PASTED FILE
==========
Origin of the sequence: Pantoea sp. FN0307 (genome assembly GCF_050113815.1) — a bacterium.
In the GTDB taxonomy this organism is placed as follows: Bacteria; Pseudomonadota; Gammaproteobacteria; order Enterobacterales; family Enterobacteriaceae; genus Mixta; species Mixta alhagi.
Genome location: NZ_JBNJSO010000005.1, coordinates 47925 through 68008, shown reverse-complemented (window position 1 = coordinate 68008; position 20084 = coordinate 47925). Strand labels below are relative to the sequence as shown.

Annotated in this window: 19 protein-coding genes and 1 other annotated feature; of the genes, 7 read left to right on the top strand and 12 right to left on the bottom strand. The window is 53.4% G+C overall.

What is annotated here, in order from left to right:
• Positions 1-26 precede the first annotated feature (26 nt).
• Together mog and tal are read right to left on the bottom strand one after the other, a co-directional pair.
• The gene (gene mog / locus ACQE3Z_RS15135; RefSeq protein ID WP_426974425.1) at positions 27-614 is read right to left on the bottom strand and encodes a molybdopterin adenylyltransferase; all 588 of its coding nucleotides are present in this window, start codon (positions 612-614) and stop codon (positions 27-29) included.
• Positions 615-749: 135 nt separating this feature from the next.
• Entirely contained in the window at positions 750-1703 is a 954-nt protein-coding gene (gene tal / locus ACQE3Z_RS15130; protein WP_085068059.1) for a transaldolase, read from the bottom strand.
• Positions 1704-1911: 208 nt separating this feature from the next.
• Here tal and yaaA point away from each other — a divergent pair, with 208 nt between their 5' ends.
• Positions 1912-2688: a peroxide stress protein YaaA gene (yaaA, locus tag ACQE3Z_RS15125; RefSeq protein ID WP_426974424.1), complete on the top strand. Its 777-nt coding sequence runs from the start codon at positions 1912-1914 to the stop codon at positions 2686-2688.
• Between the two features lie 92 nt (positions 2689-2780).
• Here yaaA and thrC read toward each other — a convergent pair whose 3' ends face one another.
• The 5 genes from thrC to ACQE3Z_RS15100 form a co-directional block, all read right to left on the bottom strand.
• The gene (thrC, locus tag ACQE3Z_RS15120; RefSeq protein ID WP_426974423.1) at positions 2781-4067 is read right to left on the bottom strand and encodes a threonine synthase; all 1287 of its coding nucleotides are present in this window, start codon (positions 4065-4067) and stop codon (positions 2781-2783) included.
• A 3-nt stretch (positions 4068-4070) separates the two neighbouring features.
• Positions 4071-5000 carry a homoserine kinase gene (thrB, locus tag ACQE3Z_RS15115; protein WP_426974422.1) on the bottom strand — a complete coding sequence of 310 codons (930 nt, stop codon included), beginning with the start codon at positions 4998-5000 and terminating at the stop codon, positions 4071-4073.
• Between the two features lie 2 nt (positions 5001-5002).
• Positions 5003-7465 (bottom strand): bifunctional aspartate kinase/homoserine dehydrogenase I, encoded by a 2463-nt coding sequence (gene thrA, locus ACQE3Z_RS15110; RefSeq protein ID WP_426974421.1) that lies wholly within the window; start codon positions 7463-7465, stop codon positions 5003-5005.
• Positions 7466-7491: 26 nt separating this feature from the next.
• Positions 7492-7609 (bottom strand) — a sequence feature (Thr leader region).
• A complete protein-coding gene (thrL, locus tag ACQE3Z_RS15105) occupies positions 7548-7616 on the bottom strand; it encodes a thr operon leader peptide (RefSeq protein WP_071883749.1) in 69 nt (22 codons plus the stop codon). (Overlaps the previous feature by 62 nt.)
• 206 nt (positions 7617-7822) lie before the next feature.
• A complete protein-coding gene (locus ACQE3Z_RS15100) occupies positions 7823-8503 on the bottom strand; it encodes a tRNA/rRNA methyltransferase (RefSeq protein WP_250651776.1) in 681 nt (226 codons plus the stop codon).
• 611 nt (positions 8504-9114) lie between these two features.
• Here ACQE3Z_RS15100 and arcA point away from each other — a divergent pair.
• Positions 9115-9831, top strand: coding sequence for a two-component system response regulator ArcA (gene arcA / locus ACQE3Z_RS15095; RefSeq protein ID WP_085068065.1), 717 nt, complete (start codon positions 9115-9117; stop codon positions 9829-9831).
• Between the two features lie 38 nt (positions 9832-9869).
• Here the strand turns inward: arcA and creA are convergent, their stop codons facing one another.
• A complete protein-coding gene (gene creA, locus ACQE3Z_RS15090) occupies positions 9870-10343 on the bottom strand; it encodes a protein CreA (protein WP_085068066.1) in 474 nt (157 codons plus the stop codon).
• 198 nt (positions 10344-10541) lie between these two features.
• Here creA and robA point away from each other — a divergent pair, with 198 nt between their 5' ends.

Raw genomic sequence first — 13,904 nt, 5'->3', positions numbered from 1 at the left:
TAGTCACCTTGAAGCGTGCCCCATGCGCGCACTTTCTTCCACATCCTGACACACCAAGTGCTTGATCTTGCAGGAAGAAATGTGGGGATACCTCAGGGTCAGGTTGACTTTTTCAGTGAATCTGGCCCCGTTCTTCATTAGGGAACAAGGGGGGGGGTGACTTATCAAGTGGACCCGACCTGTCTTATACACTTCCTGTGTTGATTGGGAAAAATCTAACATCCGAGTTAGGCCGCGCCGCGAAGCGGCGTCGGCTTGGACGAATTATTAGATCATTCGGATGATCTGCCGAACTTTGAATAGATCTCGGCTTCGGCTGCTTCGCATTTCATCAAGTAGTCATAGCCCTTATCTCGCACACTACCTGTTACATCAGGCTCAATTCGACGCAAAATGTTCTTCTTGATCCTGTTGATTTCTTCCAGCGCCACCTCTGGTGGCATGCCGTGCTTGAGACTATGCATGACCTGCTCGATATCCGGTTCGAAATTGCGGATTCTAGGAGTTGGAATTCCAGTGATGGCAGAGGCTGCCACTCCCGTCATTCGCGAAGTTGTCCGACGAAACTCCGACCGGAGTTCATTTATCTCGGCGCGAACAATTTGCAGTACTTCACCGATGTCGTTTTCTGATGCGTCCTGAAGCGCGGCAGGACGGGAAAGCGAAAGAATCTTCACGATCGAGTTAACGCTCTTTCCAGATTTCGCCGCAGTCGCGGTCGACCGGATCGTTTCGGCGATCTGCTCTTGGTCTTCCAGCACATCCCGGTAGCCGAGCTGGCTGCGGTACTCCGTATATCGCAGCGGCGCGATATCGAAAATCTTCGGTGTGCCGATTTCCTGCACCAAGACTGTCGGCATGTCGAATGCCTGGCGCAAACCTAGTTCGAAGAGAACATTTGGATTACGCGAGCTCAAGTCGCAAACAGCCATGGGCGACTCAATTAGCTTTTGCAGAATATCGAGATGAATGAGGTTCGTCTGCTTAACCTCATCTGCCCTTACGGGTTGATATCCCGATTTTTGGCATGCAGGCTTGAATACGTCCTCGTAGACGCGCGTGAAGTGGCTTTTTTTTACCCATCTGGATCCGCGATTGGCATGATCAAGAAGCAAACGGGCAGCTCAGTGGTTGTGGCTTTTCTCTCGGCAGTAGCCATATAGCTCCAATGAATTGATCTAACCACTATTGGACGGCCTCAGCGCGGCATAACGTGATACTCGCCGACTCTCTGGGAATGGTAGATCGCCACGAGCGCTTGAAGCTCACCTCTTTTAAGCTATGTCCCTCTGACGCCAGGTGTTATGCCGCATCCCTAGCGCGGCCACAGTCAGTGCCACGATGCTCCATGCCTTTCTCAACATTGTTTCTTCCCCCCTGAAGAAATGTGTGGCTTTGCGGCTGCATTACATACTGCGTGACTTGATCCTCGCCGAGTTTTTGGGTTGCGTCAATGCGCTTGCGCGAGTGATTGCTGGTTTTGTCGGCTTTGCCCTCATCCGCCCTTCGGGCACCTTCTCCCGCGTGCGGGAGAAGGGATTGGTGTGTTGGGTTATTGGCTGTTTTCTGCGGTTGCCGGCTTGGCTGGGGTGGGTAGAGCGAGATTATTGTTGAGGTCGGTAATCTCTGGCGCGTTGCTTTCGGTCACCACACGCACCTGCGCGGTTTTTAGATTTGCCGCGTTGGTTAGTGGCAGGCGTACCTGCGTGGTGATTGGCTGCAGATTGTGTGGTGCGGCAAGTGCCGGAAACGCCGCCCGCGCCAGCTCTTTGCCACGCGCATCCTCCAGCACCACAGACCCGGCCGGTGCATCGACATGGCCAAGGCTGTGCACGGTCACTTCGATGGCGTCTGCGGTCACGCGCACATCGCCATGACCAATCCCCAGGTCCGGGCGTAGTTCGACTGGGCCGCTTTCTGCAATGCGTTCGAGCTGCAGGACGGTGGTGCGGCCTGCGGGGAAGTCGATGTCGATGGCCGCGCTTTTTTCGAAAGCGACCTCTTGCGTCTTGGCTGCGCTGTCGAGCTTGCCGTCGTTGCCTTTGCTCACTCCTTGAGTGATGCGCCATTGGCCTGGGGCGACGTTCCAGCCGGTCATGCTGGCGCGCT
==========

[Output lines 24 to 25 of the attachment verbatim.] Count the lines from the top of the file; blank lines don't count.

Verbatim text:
• A complete protein-coding gene (thrL, locus tag ACQE3Z_RS15105) occupies positions 7548-7616 on the bottom strand; it encodes a thr operon leader peptide (RefSeq protein WP_071883749.1) in 69 nt (22 codons plus the stop codon). (Overlaps the previous feature by 62 nt.)
• 206 nt (positions 7617-7822) lie before the next feature.